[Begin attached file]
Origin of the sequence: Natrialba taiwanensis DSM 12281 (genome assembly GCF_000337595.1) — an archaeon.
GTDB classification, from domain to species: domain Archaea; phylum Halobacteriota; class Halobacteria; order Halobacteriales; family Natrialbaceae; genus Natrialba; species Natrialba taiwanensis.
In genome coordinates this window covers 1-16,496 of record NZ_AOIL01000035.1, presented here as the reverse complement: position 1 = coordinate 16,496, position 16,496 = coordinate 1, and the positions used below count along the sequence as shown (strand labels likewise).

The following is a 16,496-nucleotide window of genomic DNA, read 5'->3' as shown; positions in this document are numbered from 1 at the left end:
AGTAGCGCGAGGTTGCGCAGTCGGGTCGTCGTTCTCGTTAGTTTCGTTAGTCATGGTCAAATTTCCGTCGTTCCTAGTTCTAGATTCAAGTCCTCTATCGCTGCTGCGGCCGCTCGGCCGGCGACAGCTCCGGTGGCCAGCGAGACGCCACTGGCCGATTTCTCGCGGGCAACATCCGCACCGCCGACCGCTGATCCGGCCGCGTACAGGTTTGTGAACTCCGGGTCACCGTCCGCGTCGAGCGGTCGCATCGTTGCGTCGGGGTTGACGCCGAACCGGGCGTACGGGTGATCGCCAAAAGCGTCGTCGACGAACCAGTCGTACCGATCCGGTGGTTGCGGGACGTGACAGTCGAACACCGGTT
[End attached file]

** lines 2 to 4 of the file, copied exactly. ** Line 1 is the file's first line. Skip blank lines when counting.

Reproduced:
GTDB classification, from domain to species: domain Archaea; phylum Halobacteriota; class Halobacteria; order Halobacteriales; family Natrialbaceae; genus Natrialba; species Natrialba taiwanensis.
In genome coordinates this window covers 1-16,496 of record NZ_AOIL01000035.1, presented here as the reverse complement: position 1 = coordinate 16,496, position 16,496 = coordinate 1, and the positions used below count along the sequence as shown (strand labels likewise).

The following is a 16,496-nucleotide window of genomic DNA, read 5'->3' as shown; positions in this document are numbered from 1 at the left end: